8. One day I will be able to reply to a previous comment rather than create a new one. Apparently that day is very far off.

  9. I’m sorry I had to see who Will Wilkison was and now I know. A laissez faire Repubican dolt. Let’s see, the economy sucks real bad and needs something to be done, so let’s tackle rewriting all of the regulation, tax policy, etc, to fix the economic woes – that get’s people back to work, creates job, extends unemployment benefits….are you for real? It would take congress years to finally fix all of the regulatory and tax problems. By then, even more jobs would be loss, people’s unemployment would be run dry, and we’d be in a long-term recession. Spending money is the fastest, most effective way to stimulate the economy.

    1. Imminent repeal an excellent illustration of time inconsistency problems!

  10. Jeffy Sachs? Oh dear, that’s the same guy who ruined both the Russian and Bolivian economies right?

    1. At least you don’t think it was Milton Friedman! I’m pretty sure these economies were pre-ruined. But yes, his privatization plans were ill-conceived basically because they didn’t take Hayek seriously enough.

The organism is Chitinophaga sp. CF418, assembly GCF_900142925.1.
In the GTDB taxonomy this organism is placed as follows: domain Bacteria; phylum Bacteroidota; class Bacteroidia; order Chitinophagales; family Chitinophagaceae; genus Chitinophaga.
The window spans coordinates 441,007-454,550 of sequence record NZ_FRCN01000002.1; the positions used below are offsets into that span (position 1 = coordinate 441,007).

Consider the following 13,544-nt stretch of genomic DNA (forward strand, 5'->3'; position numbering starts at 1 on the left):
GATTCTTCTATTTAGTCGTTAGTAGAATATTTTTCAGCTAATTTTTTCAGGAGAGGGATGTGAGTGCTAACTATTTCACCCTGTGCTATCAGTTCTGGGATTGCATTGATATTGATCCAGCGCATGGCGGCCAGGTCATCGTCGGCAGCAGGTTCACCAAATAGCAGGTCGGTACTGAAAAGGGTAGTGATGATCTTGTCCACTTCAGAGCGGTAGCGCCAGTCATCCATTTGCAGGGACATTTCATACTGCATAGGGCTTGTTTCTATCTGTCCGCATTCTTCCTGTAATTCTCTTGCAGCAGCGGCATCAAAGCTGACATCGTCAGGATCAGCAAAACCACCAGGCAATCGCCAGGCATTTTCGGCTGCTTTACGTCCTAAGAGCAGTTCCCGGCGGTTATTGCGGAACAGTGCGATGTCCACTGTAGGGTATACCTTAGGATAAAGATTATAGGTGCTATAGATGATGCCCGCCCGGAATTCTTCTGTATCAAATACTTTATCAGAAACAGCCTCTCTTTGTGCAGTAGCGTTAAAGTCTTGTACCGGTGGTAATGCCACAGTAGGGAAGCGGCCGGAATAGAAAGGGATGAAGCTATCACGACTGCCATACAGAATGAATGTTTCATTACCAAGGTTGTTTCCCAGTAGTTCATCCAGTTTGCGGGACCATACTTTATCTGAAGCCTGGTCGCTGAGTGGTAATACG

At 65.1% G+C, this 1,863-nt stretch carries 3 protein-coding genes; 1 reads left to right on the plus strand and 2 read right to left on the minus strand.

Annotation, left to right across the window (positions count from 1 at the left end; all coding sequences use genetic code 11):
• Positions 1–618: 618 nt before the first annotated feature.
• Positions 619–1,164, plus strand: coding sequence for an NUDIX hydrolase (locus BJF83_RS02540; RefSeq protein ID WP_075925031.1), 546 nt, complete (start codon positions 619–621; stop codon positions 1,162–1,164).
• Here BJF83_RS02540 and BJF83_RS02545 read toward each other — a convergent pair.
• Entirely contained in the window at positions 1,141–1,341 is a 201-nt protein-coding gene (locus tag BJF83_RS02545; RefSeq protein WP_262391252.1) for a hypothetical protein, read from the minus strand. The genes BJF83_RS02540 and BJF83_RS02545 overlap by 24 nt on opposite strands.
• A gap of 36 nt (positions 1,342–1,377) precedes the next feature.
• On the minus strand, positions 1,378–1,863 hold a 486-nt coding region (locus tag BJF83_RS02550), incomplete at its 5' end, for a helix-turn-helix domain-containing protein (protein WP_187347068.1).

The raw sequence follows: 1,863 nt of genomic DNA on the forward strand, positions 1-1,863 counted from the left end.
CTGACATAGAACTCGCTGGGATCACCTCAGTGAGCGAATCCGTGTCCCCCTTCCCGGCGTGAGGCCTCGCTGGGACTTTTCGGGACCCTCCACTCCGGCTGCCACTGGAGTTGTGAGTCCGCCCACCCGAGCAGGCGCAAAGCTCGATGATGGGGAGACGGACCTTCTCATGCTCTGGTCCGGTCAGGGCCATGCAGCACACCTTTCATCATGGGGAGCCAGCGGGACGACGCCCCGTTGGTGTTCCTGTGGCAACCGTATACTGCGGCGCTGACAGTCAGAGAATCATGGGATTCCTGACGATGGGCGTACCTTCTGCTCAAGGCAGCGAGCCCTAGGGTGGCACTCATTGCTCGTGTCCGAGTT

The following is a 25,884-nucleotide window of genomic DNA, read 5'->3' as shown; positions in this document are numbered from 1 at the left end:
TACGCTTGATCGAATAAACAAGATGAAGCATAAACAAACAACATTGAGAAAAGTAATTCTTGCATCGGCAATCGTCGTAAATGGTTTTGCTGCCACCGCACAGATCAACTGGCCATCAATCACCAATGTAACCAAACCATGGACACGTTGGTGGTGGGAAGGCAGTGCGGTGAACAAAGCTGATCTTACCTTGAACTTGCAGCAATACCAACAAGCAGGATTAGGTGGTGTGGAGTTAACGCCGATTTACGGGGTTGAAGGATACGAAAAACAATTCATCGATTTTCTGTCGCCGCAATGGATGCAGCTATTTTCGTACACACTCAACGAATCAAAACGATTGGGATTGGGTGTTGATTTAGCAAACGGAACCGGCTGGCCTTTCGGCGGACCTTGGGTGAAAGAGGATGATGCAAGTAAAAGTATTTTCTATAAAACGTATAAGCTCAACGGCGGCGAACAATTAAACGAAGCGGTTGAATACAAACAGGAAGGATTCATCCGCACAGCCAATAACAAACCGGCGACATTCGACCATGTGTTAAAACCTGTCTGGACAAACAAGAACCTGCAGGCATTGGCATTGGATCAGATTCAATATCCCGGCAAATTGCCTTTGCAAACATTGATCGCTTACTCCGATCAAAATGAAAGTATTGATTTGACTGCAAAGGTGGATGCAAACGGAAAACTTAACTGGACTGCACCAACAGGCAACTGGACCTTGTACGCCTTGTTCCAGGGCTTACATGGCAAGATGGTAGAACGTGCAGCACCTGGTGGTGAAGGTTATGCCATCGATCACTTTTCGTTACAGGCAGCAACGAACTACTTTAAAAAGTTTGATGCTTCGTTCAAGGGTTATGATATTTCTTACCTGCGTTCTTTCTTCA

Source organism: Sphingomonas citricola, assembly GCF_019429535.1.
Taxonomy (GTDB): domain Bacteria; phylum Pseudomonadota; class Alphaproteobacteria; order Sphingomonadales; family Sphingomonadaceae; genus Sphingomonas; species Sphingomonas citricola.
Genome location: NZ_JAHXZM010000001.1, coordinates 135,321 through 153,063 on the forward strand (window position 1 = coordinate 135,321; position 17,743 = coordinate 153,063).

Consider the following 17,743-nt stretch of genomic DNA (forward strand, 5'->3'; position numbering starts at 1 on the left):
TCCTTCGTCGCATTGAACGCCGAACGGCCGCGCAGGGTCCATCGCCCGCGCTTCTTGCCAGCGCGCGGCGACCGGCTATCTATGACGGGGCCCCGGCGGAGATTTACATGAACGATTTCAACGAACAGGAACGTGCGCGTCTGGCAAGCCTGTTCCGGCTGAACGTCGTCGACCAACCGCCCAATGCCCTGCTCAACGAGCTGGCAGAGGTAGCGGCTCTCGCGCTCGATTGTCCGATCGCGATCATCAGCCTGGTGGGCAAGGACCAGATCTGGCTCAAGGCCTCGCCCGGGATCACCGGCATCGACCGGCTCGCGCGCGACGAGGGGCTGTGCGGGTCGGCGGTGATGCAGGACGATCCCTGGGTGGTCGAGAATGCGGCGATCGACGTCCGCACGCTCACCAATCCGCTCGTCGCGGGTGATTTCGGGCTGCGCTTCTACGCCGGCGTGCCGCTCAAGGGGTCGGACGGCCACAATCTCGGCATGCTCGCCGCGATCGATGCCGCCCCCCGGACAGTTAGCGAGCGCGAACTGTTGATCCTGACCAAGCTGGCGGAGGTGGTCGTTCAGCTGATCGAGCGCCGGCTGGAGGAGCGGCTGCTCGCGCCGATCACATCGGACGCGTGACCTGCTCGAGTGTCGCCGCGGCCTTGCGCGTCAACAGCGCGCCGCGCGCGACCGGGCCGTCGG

Anyway, are you able to follow and evaluate an argument or do you just have a good guys/bad guys switch that determines what utterances you thoughtlessly accept and reject?

  11. Actually, its more of a filter than a switch.
    Sachs’ thesis that policy shifts produce bubbles, which in turn cause larger economic pain down the road is interesting, but his argument is mostly grounded in: 1) conflating monetary policy with spending poilcy and 2) a bunch of assertions that aren’t backed by any real evidence (to be fair, it is a short piece). Given #2, all I’m really left with is Jeffrey Sach’s good name that what he’s asserting is reliable. His role in taking “pre-ruined” economies and re-ruining them in all sorts of new and interesting ways, and his generally dreadful book “The End of Poverty” (sorry, not enough time today to get into why this re-packaging of failed 1950s development ideas is so bad – oh wait I guess that’s enough) all I’m really left with is his name and my so-called “switch”. He’s not a bad man, just not someone who, after producing a piece like this, should be taken seriously.

    1. “conflating monetary policy with spending poilcy”
      That’s kind of funny. Some people call “spending policy” fiscal policy. “Spending policy”, how very, very apt for the times.